Some (not all) of this stuff is normal to churches. If you’ve recently been a pastor, you’ll know most have an AVO (apprehended violence order) list in the foyer, that the choir don’t always sing in key, and that Christians aren’t perfect. In this list we’re scraping the tip of an iceberg on what people are capable of, and messes they get themselves into.
But it’s weird because it’s different when it’s posted online. I’m reluctant to put forward what I know, or even say the name of the church on my blog, because it’s easily replicated out of context. There’s a certain website I’m trying desperately to stay out of, that will publish what I say. It doesn’t deserve promotion, because some of what it says is not true, and those parts are crucial. So when you hear about my church, you hear it from critics or publicists rather than ordinary people like me.
I’m not saying everything in this list is good. And, over a coffee I’ll sit down, and tell you what I think – and let you tell me what you think too.
But it’s not easy to know what the end game is online – what is an ordinary attendee supposed to do with these articles, other than force them upon their leaders, or disassociate by leaving? When I spend time talking with critics, especially Christians, they want the pastor fired, or the organization to go away. But I’m not sure that’s entirely fair.
This has been a fascinating window to see how social media works. After interacting a lot online and trying to present the facts as clearly as possible, I’m starting to realize that people have emotion associated with my church’s name. And that emotion is very difficult to change. It’s generated within images and posts that have accumulated over a long period of time. Whether true or not.
It taps into how they feel about contemporary worship, and how betrayed they feel about clergy abuses. It’s how they feel when told about pastors who own houses in wealthy suburbs when they work so hard just to get by. But this emotion has little to do with the reality of the ‘other’.
I’m not writing this because I’m trying to deflect from real issues. There are all kinds of things I find deplorable in this world, and that I believe deserve to be denounced. Sexual abuse, every time. Violence in the home. Genocide. But we have to work out how to do this. And I think yelling about carols is simply a distraction.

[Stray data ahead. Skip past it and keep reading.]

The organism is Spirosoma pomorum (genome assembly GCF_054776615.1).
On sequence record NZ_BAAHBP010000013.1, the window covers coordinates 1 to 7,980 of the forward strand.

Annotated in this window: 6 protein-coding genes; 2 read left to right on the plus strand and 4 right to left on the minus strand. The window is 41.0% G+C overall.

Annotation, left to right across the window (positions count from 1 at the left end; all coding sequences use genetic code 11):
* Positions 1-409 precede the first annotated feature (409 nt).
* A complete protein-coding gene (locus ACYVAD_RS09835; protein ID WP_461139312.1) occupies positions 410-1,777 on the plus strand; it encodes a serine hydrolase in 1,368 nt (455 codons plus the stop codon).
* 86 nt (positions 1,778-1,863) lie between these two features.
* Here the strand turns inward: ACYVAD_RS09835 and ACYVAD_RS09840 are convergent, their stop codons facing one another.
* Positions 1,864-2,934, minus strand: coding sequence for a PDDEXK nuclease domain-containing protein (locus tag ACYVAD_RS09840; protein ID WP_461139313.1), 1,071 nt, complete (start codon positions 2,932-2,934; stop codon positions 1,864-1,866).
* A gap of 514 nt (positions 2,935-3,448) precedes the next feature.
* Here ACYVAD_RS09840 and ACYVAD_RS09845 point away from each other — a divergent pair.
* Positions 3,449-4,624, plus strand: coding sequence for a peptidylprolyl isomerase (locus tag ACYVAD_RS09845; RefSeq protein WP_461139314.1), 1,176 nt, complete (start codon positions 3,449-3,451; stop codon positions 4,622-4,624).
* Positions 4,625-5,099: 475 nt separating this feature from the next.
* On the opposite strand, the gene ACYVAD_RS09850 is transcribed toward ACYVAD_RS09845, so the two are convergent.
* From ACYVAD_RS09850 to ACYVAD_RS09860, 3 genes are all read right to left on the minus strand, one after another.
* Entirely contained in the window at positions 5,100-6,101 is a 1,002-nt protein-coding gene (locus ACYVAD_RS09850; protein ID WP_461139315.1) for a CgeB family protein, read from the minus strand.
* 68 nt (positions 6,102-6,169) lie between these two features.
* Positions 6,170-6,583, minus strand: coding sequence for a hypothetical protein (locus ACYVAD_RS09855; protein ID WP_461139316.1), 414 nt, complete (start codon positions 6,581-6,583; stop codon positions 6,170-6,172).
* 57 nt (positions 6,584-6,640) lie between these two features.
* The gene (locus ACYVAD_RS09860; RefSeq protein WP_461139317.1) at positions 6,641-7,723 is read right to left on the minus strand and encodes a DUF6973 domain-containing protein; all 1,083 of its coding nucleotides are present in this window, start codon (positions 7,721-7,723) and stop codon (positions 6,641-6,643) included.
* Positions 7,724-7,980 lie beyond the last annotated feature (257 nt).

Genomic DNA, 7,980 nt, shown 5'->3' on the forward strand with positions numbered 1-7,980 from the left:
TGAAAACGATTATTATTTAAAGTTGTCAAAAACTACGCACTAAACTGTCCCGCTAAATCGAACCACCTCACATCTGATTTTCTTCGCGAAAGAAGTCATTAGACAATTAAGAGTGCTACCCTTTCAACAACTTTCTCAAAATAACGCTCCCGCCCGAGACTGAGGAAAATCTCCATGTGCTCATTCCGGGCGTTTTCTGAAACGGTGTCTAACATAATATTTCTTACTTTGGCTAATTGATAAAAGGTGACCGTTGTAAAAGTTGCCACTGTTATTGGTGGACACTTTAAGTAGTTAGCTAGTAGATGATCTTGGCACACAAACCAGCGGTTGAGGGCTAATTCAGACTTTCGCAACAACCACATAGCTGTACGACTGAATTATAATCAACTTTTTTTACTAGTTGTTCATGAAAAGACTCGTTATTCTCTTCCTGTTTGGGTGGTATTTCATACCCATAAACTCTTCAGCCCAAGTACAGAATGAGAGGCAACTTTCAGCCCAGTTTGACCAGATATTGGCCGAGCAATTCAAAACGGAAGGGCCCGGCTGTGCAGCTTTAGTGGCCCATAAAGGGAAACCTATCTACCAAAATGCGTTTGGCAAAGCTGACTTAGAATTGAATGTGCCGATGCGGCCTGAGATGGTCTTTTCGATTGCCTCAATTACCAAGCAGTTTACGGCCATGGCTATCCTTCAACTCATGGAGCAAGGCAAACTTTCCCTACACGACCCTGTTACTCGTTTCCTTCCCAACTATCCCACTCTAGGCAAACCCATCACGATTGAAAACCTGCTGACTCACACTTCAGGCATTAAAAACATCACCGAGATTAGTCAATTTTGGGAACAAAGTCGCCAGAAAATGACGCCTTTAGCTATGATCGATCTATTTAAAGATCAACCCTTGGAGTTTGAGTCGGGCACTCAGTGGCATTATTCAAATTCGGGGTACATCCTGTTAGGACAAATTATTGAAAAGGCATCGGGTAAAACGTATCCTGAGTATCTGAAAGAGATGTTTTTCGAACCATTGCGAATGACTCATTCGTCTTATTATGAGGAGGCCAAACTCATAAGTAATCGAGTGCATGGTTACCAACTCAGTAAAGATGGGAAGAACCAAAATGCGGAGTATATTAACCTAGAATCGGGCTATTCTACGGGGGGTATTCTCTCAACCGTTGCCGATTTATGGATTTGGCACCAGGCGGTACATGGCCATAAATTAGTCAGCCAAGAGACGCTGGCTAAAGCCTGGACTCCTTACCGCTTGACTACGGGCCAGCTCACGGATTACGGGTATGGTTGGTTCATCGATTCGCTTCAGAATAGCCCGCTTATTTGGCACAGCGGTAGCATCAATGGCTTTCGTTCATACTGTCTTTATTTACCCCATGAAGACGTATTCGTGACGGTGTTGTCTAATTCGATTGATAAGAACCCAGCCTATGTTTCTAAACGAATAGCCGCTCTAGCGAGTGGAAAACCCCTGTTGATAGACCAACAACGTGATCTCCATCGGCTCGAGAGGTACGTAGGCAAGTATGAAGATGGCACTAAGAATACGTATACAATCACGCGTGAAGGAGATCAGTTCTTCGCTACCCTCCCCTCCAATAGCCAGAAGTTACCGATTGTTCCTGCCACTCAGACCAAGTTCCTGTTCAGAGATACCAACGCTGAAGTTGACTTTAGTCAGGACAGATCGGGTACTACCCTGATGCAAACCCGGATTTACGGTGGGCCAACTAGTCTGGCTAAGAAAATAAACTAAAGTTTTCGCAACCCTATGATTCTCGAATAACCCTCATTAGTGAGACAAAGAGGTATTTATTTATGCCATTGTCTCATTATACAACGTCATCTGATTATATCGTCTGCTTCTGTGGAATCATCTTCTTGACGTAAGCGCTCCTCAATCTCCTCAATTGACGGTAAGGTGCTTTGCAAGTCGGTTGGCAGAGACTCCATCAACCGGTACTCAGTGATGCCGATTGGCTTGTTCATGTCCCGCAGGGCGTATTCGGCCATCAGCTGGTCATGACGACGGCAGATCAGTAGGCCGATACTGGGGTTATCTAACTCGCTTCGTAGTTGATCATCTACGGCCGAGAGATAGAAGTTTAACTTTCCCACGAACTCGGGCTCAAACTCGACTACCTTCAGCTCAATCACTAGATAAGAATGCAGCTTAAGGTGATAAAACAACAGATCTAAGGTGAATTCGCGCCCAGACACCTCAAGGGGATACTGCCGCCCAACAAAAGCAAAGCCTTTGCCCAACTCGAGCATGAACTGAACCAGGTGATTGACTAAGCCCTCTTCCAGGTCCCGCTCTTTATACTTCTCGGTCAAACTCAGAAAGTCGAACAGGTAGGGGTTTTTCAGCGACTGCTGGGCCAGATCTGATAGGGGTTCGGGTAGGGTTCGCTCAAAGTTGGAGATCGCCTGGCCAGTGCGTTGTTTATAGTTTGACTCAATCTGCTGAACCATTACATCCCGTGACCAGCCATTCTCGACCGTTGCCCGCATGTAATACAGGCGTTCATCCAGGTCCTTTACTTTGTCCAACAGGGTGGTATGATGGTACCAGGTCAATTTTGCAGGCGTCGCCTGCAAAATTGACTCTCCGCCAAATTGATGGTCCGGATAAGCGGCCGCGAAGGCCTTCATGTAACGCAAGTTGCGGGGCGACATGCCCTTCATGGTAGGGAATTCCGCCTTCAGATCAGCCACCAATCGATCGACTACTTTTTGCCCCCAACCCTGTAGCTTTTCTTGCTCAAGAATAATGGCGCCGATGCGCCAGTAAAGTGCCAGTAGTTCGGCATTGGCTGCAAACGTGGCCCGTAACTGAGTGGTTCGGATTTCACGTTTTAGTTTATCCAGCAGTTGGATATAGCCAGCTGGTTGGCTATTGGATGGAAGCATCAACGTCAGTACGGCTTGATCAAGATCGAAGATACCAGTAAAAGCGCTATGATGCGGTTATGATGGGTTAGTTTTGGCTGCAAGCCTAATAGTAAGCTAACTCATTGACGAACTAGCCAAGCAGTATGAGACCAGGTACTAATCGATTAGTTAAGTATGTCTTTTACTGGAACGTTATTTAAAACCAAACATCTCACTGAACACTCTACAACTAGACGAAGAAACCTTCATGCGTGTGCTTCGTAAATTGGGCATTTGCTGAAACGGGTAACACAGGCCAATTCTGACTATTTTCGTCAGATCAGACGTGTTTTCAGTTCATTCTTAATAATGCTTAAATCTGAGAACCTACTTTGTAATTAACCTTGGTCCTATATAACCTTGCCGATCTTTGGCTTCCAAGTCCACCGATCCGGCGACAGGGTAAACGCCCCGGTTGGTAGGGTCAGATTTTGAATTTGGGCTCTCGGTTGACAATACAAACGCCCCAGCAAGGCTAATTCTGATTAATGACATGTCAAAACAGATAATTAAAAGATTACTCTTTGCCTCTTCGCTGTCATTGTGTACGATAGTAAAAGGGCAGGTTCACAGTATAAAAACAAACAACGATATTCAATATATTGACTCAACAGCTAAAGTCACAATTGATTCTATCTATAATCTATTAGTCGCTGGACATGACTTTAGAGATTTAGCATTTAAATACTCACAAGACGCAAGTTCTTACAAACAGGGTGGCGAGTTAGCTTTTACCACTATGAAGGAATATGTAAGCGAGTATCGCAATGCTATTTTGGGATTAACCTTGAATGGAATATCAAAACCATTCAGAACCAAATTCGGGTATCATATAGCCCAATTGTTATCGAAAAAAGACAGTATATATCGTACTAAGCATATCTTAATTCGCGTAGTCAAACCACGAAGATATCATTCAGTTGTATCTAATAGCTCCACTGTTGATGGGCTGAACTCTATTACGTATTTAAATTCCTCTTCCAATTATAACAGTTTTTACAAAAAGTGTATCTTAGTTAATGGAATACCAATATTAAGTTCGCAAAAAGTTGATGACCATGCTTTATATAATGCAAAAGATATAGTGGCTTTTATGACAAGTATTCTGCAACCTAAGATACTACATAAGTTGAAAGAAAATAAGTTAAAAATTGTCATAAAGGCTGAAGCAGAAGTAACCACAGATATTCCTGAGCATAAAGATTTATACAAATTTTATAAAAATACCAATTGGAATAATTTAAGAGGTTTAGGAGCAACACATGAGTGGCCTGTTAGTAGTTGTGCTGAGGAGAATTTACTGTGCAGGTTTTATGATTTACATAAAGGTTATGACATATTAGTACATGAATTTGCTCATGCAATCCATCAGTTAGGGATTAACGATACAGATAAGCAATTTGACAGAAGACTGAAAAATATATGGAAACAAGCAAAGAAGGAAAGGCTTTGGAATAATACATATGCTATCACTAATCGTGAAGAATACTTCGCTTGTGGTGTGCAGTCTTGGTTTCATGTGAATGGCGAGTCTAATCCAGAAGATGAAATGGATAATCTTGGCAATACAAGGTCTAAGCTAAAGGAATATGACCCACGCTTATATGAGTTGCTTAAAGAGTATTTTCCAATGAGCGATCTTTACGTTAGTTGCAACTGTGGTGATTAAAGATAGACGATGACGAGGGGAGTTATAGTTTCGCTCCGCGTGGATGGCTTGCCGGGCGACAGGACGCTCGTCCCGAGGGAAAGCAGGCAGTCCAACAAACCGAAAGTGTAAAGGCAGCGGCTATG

Christians have developed a passive-aggressive way of dealing with things and people we don’t like (everything from Islamic violence, halal foods, to boring worship songs and PEOPLE NOT SINGING IN WORSHIP).
It’s become a new liturgy for us.
We practice the art of critiquing things online, and claim we are justified in doing so because The Reformation. And The Bible. But it doesn’t really add up with biblical verses on judging others, or Paul’s hopes for the church as a new and different community.
I’m not sure why this behavior is now definitional of Christians. But I suspect it’s because we want to feel like we are righteous, meaning ‘in the right’. Righteousness is an important part of the Christian faith. Posting things about other people deflects from problems in our own lives and churches.
It’s sad, because that’s not really what Jesus was on about, is it?
It’s only self-righteousness that we’re generating.
We are working as hard as we can to turn right attitudes and thoughts into right behaviors. But I think maybe we should go back to the beginning, and draw from what the church does best – liturgy, or worship. Worship is about practicing right behavior, not just once but regularly, until it shapes us. In Christianity, we’re measured primarily by our actions, not on our attitudes or ideas.
We desperately need a better online liturgy. Because we will become righteous by behaving right, which will eventually change into right attitudes and thoughts.
This year, let’s stop and think about what we’re posting.
Let it be grace. grace. grace. grace.